Two bills faced hurdles in the Alabama Legislature this week. One would legalize medical marijuana. The other would stiffen penalties for participating in violent protest situations. Those were some of the highlights in this week’s legislative wrap-up with Don Dailey, host of Alabama Public Television’s Capitol Journal. Here’s the full recap:
A comprehensive gambling bill failed in the Senate this week. This was despite a delay by the bill’s sponsor, Republican Sen. Del Marsh, to iron out some of the many sticking points around several proposed casino locations, among other things. Why did lawmakers ultimately reject this legislation?
It seemed to come down to the question of casinos with this particular bill. A lot of concerns were raised, a) with just casinos in general and b) there was continuing debate over where those casinos would be located. A lot of lawmakers said they would have voted for a simple lottery bill, but that they were hearing from constituents back home a lot of concern over the casino aspect of all of this. Sen. Marsh was quick to admit this week that he made what he called a rookie mistake in waiting to take a vote on this issue. He had said three weeks ago that he had the votes to pass it and he wishes he had brought it up for a vote at that time. As concerns mounted and more and more questions were asked, he said support among lawmakers was dwindling.
There was a lot of debate over an anti-riot bill that would expand the definition of rioting. This bill was inspired by protests that turned violent in Birmingham this summer following the death of George Floyd. Supporters say police need to be able to control volatile situations and opponents say the definition of rioting is too vague as the bill’s written. Black lawmakers fear this will just be used as a tool to keep people from peacefully protesting. In the end it was delayed?
Yes, this has proven to be a very controversial piece of legislation. There was enough debate and enough questions raised that Rep. Allen Treadaway’s rioting legislation was sent to a subcommittee for more work. It’s not clear how quickly that work will be done. And this bill might be brought back before a committee for a vote. But key among the detractors was Rep. Chris England of Tuscaloosa, who’s also the chairman of the state Democratic Party. He is worried about the definition of rioting. He’s also worried about this squelching protests in general in the effort to clamp down on violent protests like those that we saw last summer.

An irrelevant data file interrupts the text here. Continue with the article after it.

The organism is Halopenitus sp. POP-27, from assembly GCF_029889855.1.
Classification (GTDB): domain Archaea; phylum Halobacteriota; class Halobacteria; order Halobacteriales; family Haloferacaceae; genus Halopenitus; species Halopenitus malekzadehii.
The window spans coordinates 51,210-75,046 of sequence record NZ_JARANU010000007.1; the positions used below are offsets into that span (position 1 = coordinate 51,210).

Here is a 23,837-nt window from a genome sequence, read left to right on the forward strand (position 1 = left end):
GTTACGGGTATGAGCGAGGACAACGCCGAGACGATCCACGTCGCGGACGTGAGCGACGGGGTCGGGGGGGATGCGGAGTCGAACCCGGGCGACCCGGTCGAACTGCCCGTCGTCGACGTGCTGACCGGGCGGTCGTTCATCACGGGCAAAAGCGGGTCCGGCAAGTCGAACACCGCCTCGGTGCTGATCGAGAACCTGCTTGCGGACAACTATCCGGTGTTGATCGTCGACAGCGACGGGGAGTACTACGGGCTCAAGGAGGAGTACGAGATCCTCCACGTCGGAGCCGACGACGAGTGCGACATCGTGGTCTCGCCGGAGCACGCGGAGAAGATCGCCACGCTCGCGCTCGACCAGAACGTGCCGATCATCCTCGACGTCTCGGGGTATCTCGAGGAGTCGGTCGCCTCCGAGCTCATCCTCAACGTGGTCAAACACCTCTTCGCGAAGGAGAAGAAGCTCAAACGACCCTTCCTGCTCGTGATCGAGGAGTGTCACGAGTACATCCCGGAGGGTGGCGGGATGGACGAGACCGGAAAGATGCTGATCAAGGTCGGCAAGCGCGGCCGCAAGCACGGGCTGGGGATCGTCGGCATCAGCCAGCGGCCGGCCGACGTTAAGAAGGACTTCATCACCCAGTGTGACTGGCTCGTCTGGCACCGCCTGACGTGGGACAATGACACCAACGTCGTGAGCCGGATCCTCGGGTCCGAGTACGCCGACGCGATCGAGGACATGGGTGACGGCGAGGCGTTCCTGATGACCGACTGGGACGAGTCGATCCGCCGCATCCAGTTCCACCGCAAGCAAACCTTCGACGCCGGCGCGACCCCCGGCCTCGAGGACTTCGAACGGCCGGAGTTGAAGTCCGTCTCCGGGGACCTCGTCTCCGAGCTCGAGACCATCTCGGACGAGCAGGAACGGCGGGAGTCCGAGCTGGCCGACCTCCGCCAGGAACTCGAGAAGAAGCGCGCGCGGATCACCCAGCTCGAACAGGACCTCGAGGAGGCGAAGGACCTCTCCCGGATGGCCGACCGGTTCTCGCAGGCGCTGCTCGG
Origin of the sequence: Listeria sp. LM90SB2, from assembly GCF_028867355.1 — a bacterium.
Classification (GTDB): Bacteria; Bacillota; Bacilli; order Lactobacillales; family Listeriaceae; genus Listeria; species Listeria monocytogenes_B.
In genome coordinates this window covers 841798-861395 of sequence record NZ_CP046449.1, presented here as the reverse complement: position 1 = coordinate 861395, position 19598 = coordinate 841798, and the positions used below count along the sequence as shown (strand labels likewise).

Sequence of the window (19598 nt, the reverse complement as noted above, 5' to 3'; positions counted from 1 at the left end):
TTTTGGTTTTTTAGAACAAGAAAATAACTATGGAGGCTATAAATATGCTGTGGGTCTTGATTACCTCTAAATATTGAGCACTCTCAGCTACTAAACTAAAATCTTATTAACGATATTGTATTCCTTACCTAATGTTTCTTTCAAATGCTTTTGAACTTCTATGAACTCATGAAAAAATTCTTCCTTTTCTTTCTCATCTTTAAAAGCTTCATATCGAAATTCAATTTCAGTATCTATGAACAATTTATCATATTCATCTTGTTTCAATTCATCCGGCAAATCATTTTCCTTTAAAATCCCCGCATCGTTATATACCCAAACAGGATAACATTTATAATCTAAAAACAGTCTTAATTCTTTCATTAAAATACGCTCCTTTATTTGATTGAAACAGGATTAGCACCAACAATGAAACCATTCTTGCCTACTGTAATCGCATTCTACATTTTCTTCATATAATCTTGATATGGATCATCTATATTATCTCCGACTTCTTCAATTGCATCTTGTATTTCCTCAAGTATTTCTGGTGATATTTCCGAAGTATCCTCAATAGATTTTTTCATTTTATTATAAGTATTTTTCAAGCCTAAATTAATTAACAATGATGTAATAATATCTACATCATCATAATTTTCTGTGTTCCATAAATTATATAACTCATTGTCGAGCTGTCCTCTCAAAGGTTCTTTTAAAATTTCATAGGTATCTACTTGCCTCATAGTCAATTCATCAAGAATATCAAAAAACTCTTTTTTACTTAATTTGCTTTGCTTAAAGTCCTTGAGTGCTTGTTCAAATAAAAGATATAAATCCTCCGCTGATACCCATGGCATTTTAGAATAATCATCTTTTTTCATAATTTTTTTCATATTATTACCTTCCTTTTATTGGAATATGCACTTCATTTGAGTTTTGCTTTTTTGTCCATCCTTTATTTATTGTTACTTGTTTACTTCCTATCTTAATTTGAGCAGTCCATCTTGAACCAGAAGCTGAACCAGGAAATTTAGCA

A bill that would authorize use of medical marijuana for a number of health conditions passed very quickly in the Senate but it wasn’t exactly smooth sailing in the House. Some of the opposition came from pediatricians worried about kids getting a hold of marijuana that had been prescribed for their parents. What happened?
This was the subject of a public hearing in a House committee this week, and you’re right, this legislation usually runs into trouble in the House and of course, passed the Senate last year and has already passed the Senate this year. Pediatricians were among those who testified against the medical marijuana bill in committee this week. They are afraid that if adults are prescribed medical marijuana, that it might be easy to get to by underage kids in the house who might use it recreationally and it might lead to increased recreational use. Doctors are also worried about adults who might be prescribed medical marijuana. If it exceeds a certain THC level, it might affect their well-being, impair their driving, might lead to ultimately an increase in automobile accidents. So a lot of concerns were laid on the table. But Sen. Tim Melson of Florence, who’s sponsoring this legislation, continues to press it, saying it could do a lot of good for a lot of people. Lawmakers heard all of the concerns in public hearing this week and it is expected to come up for a vote in the House Health committee next week.
The House earlier this week approved a $2.4 billion General Fund budget. Give us the highlights.
This was ironically the largest General Fund budget ever passed. That’s saying something in the midst of a pandemic when our budget situation could have been a lot worse than it is. Our budget has weathered the economic storm that was the pandemic pretty well. There’s a 2% cost of living increase for state employees in the General Fund budget. And there are a lot of increases for a lot of different agencies. For instance, the Alabama Law Enforcement Agency, the Alabama Department of Mental Health, among others, that would get an increase.